The Obama-Edwards conference calls are a clear sign that, with the ascendancy of Democrats in Washington, political pressure on Wal-Mart is on the rise. Other Democrats have appeared in rallies that call for Wal-Mart to change. And in a column in The Wall Street Journal on Nov. 15, Democratic Senator-elect Jim Webb (D-Va.) laments that tax codes protect the rich and American corporations. "The average CEO of a sizeable corporation makes more than $10 million a year, while the minimum wage for workers amounts to about $10,000 a year, and has not been raised in nearly a decade," Webb wrote.

A spokesman for Mr. Obama said he was participating "because he believes all workers in America, no matter who they work for, deserve to be paid a living wage and have access to comprehensive healthcare their families can afford." was set up by the United Food & Commercial Workers International Union. "The Hope for the Holidays" campaign is designed to change what the group calls Wal-Mart's "anti-family business practices" and persuade the company to provide a "living wage and affordable health care" to employees. The campaign particularly targets the company's new round of workplace restrictions-wage caps, cutting the number of hours with a corresponding cut in wages, compelling part-time workers to be available for shifts around the clock, and a stringent attendance policy. Along with these changes, Wal-Mart is looking to transform its workforce from 20% part-time to 40% part-time. Some employees say that the company wants to push out full-time and unhealthy employees because they are too expensive for the company to retain (see, 10/17/06, "Wal-Mart Workers Walk Out").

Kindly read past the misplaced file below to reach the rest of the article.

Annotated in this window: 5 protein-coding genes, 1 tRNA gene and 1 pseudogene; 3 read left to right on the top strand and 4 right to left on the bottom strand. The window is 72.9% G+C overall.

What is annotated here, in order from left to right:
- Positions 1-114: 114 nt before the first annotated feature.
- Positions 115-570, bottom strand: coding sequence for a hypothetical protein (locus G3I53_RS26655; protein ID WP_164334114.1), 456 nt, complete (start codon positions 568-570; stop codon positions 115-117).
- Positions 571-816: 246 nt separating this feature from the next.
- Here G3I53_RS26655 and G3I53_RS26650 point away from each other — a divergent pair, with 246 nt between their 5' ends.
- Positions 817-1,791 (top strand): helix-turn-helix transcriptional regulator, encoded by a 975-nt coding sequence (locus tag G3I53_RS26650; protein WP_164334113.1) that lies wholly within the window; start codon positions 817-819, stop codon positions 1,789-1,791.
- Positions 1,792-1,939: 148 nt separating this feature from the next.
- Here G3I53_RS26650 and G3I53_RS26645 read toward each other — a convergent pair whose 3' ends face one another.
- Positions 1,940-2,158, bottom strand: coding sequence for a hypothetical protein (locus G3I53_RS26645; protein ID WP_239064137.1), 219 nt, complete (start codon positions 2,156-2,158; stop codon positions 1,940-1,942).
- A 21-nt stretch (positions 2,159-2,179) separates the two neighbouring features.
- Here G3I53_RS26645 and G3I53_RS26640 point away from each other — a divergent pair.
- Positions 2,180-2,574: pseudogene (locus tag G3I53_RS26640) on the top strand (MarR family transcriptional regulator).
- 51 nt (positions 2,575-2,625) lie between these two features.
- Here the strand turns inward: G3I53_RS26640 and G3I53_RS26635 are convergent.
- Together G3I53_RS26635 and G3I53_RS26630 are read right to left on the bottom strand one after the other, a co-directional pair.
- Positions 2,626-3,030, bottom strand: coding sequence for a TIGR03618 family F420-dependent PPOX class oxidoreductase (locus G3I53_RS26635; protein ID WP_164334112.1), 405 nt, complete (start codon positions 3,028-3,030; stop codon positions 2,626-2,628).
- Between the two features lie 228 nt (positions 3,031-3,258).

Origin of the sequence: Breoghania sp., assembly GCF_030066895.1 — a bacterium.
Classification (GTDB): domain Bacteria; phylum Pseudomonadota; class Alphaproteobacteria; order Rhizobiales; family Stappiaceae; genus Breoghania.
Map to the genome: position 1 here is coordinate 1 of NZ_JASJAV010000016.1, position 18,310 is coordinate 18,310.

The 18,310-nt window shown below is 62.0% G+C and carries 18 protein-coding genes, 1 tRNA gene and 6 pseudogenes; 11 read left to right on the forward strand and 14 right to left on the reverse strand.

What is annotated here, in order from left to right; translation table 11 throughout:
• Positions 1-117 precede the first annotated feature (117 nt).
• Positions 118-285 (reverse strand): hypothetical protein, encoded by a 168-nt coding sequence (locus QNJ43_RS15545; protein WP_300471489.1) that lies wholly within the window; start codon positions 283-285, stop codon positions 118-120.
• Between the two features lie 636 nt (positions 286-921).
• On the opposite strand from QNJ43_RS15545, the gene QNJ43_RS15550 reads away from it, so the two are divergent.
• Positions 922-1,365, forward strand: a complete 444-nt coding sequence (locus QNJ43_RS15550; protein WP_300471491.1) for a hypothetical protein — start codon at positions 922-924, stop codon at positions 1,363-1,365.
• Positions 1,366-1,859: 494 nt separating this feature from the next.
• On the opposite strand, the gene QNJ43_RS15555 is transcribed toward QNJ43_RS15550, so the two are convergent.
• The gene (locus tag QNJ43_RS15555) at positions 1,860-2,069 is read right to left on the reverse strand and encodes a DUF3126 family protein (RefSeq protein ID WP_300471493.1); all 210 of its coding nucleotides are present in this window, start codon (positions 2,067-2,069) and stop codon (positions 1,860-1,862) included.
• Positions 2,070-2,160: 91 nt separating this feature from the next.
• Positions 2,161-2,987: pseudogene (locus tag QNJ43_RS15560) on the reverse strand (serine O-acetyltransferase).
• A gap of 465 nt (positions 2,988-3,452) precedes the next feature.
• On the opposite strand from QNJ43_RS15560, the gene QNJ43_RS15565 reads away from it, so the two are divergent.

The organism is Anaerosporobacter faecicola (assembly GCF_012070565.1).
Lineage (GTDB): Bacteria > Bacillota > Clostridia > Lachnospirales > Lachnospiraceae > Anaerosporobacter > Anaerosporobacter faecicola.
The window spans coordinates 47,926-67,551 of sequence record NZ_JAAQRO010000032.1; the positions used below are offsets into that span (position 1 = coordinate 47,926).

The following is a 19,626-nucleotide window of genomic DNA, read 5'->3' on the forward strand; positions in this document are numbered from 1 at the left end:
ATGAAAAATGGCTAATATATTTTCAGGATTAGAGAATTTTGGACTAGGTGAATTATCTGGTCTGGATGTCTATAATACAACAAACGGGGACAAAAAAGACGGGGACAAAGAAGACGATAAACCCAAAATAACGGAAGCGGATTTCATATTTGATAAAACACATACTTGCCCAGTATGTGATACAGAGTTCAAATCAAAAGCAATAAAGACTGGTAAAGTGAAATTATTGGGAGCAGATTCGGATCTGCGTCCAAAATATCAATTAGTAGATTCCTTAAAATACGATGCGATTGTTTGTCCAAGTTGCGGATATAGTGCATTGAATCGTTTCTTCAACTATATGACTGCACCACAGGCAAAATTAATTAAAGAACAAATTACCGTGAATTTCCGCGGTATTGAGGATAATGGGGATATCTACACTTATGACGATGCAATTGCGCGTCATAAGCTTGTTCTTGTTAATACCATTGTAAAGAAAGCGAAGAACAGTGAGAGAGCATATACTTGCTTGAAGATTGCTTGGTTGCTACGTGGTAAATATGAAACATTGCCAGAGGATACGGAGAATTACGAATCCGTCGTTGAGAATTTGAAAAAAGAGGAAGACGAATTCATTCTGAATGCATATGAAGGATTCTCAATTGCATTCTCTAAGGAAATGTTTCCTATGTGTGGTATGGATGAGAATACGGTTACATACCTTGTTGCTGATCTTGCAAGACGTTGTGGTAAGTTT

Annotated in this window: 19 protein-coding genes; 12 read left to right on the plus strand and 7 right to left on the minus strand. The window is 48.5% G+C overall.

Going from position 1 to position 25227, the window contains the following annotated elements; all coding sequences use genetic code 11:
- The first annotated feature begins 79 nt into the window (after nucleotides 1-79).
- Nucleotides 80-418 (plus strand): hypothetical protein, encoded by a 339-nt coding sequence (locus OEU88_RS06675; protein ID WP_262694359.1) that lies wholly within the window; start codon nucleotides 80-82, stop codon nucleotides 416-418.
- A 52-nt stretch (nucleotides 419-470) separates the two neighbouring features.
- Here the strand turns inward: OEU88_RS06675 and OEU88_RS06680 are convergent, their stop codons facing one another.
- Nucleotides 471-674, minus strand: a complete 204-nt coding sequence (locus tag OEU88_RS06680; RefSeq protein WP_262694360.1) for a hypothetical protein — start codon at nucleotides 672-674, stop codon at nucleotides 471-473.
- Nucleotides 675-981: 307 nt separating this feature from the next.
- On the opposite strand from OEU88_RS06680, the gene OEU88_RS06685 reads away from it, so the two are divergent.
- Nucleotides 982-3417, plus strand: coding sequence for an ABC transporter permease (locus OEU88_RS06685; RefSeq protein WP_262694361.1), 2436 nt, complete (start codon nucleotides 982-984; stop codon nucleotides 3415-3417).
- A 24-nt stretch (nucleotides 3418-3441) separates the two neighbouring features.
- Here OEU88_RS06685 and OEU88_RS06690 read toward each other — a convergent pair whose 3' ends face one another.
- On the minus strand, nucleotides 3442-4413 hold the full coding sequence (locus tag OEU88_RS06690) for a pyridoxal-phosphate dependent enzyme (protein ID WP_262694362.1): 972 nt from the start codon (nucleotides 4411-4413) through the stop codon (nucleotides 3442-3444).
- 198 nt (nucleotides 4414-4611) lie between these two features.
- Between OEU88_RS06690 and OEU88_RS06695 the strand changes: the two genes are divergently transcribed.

The call was intended to inform the group's membership, which it puts at more than 285,000, about plans for rallies and other holiday events aimed at putting public pressure on Wal-Mart to change business practices that the critics say are antifamily, such as work scheduling changes and pay caps introduced this year.

Obama, a possible Democratic presidential candidate for 2008, was the first to weigh in, in a call that started at 7 p.m. EST. "Unlike the manufacturers who are under enormous competitive pressure from global low-cost producers, Wal-Mart is making enormous profits and yet it has chosen to go with low wages and diminished benefits," he said. "The battle to engage Wal-Mart and force them to examine their corporate values and policies is absolutely vital to America today."

"As two of the brightest stars in American politics who have fought to put families first their entire lives, we couldn't be prouder that Senator Obama and Senator Edwards are joining with us to change Wal-Mart and change America for the better," WakeUpWalMart spokesman Chris Kofinis said.

The politicians are offering Wal-Mart advice, along with their criticism. Obama pointed to Wal-Mart's rival Costco (COST), where the average pay is 60% higher and health-care benefits are provided to more than 80% of its employees, compared to less than half at Wal-Mart. Obama said Wal-Mart workers and supporters should work together to change its policies: "We have a history in this country of ordinary people doing extraordinary things when they work together."